verb (used without object), pined, pin·ing.
- to yearn deeply; suffer with longing; long painfully (often followed by for): to pine for one’s home and family.
- to fail gradually in health or vitality from grief, regret, or longing (often followed by away): Separated by their families, the lovers pined away.
- Archaic. to be discontented; fret.
verb (used with object), pined, pin·ing.
- Archaic. to suffer grief or regret over.
- Archaic. painful longing.
- any evergreen resinous coniferous tree of the genus Pinus, of the N hemisphere, with long needle-shaped leaves and brown cones: family PinaceaeSee also longleaf pine, nut pine, pitch pine, Scots pine
- any other tree or shrub of the family Pinaceae
- the wood of any of these trees
- any of various similar but unrelated plants, such as ground pine and screw pine
- (intr; often foll by for or an infinitive) to feel great longing or desire; yearn
- (intr often foll by away) to become ill, feeble, or thin through worry, longing, etc
- (tr) archaic to mourn or grieve for
- Courtney. born 1964, British jazz saxophonist and clarinettist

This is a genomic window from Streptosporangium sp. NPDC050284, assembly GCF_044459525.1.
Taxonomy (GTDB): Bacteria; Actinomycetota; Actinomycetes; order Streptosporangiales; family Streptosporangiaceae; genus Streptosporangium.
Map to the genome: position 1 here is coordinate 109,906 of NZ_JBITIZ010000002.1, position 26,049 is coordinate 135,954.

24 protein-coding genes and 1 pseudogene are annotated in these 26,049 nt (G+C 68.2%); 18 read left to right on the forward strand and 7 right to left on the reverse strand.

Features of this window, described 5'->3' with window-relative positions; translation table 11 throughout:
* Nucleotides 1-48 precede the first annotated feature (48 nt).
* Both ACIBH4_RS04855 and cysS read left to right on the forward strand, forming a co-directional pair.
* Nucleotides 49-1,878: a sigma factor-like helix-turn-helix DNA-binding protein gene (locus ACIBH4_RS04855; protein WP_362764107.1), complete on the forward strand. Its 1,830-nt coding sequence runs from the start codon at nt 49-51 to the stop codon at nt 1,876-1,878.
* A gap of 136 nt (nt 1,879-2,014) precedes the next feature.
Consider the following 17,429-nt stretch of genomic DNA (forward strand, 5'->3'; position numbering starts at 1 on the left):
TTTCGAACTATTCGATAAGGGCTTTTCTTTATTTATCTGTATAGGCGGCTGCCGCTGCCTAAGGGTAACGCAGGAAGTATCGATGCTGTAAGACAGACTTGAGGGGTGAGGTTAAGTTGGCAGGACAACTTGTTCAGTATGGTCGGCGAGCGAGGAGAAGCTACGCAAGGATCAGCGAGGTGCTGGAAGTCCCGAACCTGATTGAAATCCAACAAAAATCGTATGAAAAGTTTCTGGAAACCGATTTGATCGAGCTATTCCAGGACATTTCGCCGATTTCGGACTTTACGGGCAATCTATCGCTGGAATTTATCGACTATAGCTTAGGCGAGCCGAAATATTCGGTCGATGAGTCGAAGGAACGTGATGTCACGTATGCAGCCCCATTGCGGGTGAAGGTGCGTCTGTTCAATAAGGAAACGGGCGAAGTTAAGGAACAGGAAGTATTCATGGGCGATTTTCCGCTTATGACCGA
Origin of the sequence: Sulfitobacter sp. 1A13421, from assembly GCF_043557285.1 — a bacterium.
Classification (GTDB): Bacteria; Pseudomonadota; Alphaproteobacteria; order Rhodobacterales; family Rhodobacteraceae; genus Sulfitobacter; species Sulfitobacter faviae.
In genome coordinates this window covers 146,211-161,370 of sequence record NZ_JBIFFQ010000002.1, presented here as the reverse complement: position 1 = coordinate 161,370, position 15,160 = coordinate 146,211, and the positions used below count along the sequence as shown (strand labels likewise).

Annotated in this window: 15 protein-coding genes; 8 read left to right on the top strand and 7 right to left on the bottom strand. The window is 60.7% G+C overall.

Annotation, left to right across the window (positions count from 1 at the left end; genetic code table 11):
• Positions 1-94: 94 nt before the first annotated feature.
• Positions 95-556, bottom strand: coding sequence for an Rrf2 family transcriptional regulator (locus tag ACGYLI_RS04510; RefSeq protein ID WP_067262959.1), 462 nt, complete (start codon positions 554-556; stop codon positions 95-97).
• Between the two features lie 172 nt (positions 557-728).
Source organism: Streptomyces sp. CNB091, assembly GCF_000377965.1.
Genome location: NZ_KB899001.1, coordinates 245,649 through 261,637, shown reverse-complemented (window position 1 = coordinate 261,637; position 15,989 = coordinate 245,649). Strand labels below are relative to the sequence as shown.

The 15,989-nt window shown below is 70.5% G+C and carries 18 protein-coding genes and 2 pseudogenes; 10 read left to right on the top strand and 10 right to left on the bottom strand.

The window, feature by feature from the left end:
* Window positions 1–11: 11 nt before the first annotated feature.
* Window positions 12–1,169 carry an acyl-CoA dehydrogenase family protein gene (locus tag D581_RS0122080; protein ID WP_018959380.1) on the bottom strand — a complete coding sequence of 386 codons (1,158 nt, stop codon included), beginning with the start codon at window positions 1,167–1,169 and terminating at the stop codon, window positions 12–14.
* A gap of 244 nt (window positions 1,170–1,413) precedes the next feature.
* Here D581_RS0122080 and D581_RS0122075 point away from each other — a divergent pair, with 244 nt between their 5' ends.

n.“coniferous tree,” Old English pin (in compounds), from Old French pin and directly from Latin pinus “pine, pine-tree, fir-tree,” perhaps in reference to the sap or pitch, from PIE *peie- “to be fat, swell” (see fat (adj.)). Cf. Sanskrit pituh “juice, sap, resin,” pitudaruh “pine tree,” Greek pitys “pine tree.” Also cf. pitch (n.1). Pine-top “cheap illicit whiskey,” first recorded 1858, Southern U.S. slang. Pine-needle (n.) attested from 1866. v.Old English pinian “to torture, torment, afflict, cause to suffer,” from *pine “pain, torture, punishment,” possibly ultimately from Latin poena “punishment, penalty,” from Greek poine (see penal). A Latin word borrowed into Germanic (cf. Middle Dutch pinen, Old High German pinon, German Pein, Old Norse pina) with Christianity. Intransitive sense of “to languish, waste away,” the main modern meaning, is first recorded early 14c. Related: Pined; pining.